Amy Says It Better

21 Sep

The tom-toms thumped straight on through the night, and the darkness shuddered round me like a living, feeling thing. I could not go to sleep, so I lay awake and looked and I saw as it seemed, this:

That I stood on a grassy sword and at my feet a precipice broke sheer down into infinite space. I looked but saw no bottom–only cloud shapes, black and furiously coiled; and great shadowed, shrouded hollows and unfathomable depths. Back I drew, dizzy at the depth.

Then I saw forms of people moving single file along the grass. They were making for the edge. There was woman with a baby in her arms and another little child holding onto her dress; she was on the very verge. Then I saw that she was blind. She lifted her foot for the next step; it trod air. She was over and the children over with her. Oh, the cry as they went over.

Then I saw more streams of people flowing from all quarters–all were blind, stone blind. All made straight for the precipice edge. There were shrieks, as they suddenly knew themselves falling and a tossing up of helpless arms catching, clutching at empty air. But some went over quietly and fell without a sound.

Then I wondered, with a wonder that was simply agony, why no one stopped them at the edge. I could not. I was glued to the ground. And I could not call; though I strained and tried only a whisper would come. Then I saw that along the edge there were sentries set at intervals, but the intervals were far too great. There were great wide unguarded gaps between and over these gaps the people fell in their blindness quite unwarned. And the green grass seemed blood red to me and the gulf yawned like the mouth of hell.

Then I saw, like a little picture of peace, a group of people under some trees with their backs turned towards the gulf. They were making daisy chains. Sometimes when a piercing shriek cut the quiet air and reached them, it disturbed them and they thought it a rather vulgar noise. And if one of their numbers started up and wanted to go do something to help, then all the others would pull that one down. “Why should you get so excited about it? You must wait for a definite call to go. You haven’t finished your daisy chains yet. It would be really selfish,” they said, “to leave us to finish the work alone.”

There was another group. It was made up of people whose great desire was to get more sentries out. But they found that very few wanted to go, and sometimes there were no sentries set for miles and miles of the edge. Once a girl stood alone in her place waving the people back; but her mother and other relations called, reminded her that her furlough was due. She must not break the rules. And being tired and needing a change, she had to go and rest for a while. But no one was sent to guard her gap, and over and over the people fell like a waterfall of souls.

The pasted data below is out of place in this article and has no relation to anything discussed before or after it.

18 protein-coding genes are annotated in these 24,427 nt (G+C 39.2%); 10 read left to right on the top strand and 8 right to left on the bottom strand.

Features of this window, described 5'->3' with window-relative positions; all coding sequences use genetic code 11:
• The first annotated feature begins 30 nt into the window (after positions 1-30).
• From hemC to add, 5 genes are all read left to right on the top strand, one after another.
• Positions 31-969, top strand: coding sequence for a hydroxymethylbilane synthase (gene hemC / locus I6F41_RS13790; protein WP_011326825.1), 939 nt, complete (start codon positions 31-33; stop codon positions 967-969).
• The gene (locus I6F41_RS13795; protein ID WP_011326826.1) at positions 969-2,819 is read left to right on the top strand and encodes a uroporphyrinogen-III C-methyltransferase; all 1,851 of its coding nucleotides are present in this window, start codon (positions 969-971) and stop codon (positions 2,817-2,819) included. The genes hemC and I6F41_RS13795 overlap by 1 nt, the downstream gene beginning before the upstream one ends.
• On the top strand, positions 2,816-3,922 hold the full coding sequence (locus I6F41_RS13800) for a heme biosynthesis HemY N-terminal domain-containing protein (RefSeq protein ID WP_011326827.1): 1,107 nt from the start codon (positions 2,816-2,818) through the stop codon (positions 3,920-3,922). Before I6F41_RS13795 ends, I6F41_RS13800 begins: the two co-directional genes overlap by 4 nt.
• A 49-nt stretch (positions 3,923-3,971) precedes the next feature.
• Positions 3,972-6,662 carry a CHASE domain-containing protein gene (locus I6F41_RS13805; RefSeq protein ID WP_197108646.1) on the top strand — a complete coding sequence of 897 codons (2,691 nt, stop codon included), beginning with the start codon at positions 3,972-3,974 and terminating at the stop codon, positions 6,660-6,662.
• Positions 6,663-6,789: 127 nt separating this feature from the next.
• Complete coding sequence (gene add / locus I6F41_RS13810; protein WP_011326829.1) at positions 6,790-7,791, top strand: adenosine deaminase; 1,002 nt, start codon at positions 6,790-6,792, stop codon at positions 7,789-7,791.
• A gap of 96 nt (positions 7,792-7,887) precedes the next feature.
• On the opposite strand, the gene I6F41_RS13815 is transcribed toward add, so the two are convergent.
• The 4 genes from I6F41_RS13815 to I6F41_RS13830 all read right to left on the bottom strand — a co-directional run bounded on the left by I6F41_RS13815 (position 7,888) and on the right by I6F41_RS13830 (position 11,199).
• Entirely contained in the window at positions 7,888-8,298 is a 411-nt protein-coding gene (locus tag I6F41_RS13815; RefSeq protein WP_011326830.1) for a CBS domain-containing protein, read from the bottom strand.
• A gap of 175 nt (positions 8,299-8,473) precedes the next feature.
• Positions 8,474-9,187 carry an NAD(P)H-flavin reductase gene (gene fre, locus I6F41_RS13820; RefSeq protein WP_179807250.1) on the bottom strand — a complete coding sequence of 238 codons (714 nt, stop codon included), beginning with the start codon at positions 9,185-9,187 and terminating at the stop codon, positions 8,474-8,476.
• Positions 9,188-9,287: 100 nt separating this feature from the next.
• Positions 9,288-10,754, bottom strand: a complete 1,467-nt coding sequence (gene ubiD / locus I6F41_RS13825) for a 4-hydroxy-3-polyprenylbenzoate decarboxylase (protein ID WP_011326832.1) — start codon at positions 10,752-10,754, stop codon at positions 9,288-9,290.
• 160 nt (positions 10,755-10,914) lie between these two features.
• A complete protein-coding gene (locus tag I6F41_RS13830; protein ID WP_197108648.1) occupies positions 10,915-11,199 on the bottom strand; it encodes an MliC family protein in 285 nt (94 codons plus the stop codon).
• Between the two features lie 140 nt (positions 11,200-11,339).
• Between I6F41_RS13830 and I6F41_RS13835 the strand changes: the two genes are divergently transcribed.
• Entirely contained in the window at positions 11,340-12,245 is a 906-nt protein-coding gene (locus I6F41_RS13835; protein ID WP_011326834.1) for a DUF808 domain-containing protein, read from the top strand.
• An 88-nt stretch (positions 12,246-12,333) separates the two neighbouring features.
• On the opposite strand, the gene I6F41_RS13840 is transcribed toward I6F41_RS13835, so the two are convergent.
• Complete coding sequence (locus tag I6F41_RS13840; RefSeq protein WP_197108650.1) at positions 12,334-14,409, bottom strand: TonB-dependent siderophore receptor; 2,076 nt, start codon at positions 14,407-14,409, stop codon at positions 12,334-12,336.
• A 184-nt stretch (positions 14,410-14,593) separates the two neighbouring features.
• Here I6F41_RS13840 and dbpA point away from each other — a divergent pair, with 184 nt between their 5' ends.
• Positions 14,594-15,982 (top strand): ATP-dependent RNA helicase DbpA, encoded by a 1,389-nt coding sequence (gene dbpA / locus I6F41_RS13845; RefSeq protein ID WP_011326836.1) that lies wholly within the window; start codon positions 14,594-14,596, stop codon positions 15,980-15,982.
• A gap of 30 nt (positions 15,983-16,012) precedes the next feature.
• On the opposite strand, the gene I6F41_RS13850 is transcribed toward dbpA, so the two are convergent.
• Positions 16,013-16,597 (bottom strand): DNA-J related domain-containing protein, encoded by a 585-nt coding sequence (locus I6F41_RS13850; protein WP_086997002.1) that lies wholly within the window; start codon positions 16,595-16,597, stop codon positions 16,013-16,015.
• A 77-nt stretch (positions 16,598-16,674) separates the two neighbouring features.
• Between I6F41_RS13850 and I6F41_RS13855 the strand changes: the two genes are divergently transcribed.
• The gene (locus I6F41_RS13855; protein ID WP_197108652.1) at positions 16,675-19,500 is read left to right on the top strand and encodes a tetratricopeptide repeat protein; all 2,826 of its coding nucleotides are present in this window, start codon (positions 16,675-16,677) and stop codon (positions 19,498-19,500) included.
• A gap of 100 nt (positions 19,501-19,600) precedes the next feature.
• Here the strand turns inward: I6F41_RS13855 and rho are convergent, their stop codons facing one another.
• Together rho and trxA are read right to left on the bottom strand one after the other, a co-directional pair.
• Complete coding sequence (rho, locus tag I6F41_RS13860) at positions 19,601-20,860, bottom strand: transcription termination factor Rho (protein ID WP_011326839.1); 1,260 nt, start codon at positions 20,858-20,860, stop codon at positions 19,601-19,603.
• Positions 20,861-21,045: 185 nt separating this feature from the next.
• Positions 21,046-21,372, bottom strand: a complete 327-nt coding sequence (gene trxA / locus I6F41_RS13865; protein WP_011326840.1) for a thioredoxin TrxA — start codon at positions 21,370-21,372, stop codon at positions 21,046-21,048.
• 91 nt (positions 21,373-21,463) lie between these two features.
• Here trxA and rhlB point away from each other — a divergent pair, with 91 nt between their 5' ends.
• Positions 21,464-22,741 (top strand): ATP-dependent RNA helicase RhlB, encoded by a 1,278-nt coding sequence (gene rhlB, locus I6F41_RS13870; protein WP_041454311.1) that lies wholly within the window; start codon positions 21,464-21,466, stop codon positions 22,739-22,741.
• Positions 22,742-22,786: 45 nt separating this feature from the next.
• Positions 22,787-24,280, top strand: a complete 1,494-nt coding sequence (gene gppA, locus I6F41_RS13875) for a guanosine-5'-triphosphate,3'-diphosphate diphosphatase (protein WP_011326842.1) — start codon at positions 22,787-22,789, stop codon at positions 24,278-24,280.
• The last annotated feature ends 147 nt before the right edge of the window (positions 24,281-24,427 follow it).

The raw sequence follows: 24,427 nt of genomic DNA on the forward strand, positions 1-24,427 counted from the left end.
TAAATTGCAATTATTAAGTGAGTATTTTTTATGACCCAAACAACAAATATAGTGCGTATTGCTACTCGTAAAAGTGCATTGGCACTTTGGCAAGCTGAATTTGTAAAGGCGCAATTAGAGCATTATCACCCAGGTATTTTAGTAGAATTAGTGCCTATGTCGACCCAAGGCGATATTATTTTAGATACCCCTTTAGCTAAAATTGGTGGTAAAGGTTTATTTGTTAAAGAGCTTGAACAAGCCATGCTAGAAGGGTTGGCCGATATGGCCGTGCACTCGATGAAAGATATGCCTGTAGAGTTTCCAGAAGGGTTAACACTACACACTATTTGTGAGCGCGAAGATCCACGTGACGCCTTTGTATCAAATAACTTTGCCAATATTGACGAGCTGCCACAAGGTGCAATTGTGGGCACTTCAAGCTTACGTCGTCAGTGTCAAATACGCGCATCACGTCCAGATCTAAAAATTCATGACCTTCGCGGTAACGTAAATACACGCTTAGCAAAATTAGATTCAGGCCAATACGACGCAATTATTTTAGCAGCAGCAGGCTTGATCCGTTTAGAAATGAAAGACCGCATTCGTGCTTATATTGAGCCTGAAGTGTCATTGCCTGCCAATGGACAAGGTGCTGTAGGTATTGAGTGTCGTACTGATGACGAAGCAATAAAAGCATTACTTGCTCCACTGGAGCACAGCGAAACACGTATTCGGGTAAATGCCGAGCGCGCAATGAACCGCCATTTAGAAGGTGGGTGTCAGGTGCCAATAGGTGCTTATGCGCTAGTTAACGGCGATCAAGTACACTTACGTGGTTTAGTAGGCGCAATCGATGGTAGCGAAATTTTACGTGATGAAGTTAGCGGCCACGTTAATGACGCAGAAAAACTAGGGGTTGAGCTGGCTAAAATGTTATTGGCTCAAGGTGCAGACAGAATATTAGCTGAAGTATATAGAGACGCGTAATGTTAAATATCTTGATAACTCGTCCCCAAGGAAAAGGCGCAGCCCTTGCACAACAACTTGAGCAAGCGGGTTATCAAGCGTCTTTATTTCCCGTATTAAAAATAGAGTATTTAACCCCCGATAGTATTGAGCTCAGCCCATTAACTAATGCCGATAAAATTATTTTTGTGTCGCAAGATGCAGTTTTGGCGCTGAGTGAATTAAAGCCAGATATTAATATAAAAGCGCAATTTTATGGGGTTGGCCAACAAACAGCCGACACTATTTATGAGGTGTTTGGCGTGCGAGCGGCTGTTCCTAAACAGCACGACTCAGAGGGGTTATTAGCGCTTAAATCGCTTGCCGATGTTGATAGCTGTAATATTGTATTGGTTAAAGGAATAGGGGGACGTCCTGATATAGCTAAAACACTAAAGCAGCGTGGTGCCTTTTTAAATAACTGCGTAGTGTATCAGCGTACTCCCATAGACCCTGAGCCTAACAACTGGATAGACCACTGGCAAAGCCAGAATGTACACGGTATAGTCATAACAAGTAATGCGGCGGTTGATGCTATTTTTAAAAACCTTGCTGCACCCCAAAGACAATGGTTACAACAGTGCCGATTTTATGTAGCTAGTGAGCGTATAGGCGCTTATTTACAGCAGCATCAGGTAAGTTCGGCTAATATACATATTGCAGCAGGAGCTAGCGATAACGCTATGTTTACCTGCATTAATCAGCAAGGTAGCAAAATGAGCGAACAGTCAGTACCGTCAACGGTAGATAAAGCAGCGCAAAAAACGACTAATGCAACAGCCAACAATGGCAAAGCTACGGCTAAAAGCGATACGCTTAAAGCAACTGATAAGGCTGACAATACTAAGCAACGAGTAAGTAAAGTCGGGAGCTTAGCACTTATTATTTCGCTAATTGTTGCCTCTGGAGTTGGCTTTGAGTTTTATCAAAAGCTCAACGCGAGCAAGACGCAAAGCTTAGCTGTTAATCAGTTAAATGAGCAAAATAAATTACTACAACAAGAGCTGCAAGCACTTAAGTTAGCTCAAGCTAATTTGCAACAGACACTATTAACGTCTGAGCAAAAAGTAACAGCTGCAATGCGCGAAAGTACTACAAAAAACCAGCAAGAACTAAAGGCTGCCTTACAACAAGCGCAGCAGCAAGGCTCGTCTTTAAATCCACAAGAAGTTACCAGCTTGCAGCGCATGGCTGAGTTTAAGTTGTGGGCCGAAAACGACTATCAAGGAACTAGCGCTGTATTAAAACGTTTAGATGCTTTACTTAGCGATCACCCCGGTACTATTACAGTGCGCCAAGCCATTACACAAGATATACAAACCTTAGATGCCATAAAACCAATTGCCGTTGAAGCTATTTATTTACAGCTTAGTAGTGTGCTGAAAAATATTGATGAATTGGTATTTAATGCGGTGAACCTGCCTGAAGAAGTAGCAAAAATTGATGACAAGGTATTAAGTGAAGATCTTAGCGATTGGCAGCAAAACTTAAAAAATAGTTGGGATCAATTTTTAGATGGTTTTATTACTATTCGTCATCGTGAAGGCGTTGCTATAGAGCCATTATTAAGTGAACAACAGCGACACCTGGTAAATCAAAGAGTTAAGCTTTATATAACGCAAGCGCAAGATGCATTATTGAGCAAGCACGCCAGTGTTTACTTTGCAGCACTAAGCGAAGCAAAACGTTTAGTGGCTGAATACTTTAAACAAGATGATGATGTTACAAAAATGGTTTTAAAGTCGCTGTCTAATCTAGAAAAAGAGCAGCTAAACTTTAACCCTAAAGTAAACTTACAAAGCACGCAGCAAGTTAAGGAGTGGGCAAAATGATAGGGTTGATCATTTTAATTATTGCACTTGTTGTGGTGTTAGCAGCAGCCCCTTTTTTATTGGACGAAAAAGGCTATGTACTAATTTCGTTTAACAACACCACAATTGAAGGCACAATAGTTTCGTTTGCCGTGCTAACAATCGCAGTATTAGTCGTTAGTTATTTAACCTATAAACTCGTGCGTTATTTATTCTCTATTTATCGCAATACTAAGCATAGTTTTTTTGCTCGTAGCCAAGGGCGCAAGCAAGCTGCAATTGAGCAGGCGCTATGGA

Once a child caught at a tuft of grass that grew at the very brink of the gulf. It clung convulsively and it called, but nobody seemed to hear. Then the roots of the grass gave way and with a cry the child went over, its two little hands still holding tight to the torn-off bunch of grass. And the girl who longed to be back at her gap thought she heard the little one cry. She sprang up and wanted to go, at which they reproved her reminding her that no one is necessary anywhere. The gap would be well taken care of they knew, and then they sang a hymn.

Then through the hymn came another sound like the pain of a million broken hearts rung out in one full drop, one sob. And a horror of great darkness was upon me for I knew what it was–the cry of the blood. Then thundered a voice, the voice of the Lord, and He said, “What has thou done? The voice of thy brother’s blood crieth unto Me from the ground.”

The tom-toms still beat heavily. The darkness still shuddered and shivered about me. I heard the yells of the devil dancers and the weird, wild shriek of the devil-possessed just outside the gate. What does it matter after all? It has gone on for years. It will go on for years. I make such a fuss about it. God forgive us. God arouse us. Shame us out of our callousness, shame out of our sin.

The Cry of the Blood
(excerpt from Things As They Are by Amy Carmichael that never ceases to convict)

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5 Responses to “Amy Says It Better”

  1. tanyahuyard September 21, 2011 at 9:47 am #

    That. was incredibly intense. I’ll be thinking about that all day. Thank you for sharing.

  2. Carla Barkman September 21, 2011 at 12:24 pm #

    I don’t know if it would have been possible to touch my heart more than you did…you see, I’ve been praying God would help me see people as He sees them…and He has been-this was one way!

  3. Jan September 21, 2011 at 12:45 pm #

    Wow….tears. God have mercy on us!!

  4. Chelsea M September 21, 2011 at 1:40 pm #

    Oof.

    • Rebecca Rose September 21, 2011 at 9:28 pm #

      Girls…I can’t tell you how much my heart leaped when I saw another post. Thanks =)

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